Sidhu: SFC should be the first choice for chiral separations, due to its high success rate and compatibility with chiral stationary phases. It is also a more rugged and stable separation technique than normal-phase chromatogrpahy. Chiral separations require column screening for optimal method development. SFC excels in this respect by delivering separation speed, equilibration and resolution along with significant solvent reduction compared to normal-phase chromatography.
What kind of developments do you see on the horizon for SFC?
Vollmer: First, seamless interfacing with non-UV detectors such as MS and ELS will become more important in combination with SFC. They bear the advantage that they do not suffer from refractive index effects and changes in pressure and temperature do not affect sensitivity dramatically. In addition, compounds without a chromophore are covered by MS and ELS detection. High-end MS systems such as triple quadrupole (QQQ), time-of-flight (TOF) and quadrupole TOF hyphenated to SFC will become more relevant in the future, enabling higher sensitivities and unbiased compound and impurity identification with SFC.
Second, small particle technology and small internal diameter columns can speed up chiral and achiral analysis and sample throughput even further since SFC can be conducted 2–3 times faster than LC without losing separation efficiency. This will require optimized instruments to minimize extracolumn volume and respective chiral column technology.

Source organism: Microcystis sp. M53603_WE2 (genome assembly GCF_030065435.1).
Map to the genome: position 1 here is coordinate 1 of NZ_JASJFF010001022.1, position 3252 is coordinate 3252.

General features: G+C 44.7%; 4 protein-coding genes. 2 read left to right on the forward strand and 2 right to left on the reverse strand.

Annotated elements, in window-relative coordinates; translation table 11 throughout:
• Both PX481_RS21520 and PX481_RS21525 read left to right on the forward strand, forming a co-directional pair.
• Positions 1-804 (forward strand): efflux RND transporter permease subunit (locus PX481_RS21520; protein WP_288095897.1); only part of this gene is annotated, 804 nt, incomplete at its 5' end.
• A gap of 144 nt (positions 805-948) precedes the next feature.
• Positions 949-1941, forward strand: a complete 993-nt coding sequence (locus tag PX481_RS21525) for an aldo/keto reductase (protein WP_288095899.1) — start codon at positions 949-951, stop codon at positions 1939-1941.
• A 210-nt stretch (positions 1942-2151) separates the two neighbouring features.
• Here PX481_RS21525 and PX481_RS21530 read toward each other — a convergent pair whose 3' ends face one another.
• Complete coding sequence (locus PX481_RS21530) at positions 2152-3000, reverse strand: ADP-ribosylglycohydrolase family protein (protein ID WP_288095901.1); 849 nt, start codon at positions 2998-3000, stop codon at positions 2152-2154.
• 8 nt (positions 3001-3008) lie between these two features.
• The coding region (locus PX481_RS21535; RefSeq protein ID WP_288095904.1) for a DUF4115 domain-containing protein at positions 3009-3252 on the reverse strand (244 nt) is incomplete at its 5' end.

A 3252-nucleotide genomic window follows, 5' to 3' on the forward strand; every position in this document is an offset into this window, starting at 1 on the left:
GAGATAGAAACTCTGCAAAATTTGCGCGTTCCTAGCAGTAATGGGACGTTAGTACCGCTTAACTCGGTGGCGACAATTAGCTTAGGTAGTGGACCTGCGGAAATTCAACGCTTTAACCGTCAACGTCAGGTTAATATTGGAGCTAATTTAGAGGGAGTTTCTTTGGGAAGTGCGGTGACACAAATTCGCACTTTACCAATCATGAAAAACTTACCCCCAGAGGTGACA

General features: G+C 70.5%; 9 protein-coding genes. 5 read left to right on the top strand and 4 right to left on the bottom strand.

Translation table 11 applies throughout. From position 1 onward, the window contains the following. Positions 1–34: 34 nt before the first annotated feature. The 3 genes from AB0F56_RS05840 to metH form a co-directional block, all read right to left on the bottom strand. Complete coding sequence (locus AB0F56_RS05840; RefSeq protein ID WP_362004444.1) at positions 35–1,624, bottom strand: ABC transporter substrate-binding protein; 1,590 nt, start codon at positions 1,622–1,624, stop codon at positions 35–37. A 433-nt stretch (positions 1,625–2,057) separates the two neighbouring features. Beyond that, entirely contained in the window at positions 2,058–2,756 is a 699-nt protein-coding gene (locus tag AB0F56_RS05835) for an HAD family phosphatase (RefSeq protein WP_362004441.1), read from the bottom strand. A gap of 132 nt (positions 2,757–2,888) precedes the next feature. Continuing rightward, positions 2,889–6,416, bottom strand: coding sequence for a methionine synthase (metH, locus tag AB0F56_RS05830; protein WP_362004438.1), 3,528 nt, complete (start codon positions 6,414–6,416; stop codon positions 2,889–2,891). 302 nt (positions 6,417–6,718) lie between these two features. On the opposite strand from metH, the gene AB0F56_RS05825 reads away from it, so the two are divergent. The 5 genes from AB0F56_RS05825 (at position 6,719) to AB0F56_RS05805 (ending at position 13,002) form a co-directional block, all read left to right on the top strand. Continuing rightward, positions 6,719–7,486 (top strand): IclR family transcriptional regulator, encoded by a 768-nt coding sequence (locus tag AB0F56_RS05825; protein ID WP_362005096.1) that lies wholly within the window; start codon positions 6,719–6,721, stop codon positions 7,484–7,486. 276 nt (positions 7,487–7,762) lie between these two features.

Third, instrumentation that provides further flexibility to conduct orthogonal method development with LC and SFC on a single instrument will expand capabilities and ensure investment protection if analytical requirements are changing.
Fourth, hopefully the development of column technology for chiral and achiral separations will lead to more universal stationary phases, which should reduce the number of different columns that need to be screened to find out the best separation conditions.
Sidhu: SFC will follow a trend comparable to HPLC. HPLC performance advances were realized with the use of sub-2-µm particle packed columns. HPLC had plateaued prior to sub-2-µm particles, and significant advances were made after their adoption. As a result of better mass transfer, increased speed and productivity is already inherent in SFC. Sub-2-µm particles will deliver even greater benefits to SFC, now that instrument challenges are overcome. We will see higher pressure range analytical systems to further enhance SFC’s capability for more applications using sub-2-µm particles. SFC has demonstrated use over a wide polarity range; CO2-only separations with density programming enable the use of flame ionization detection for universal detection of nonpolar compounds, and alcohol-modified CO2 can be used for separation of more polar species. Advances in SFC-specific column chemistries will enable more universal use and acceptance of the technology. Continued instrument and column development along with expanding application knowledge will elevate SFC as a mainstream technology in this decade.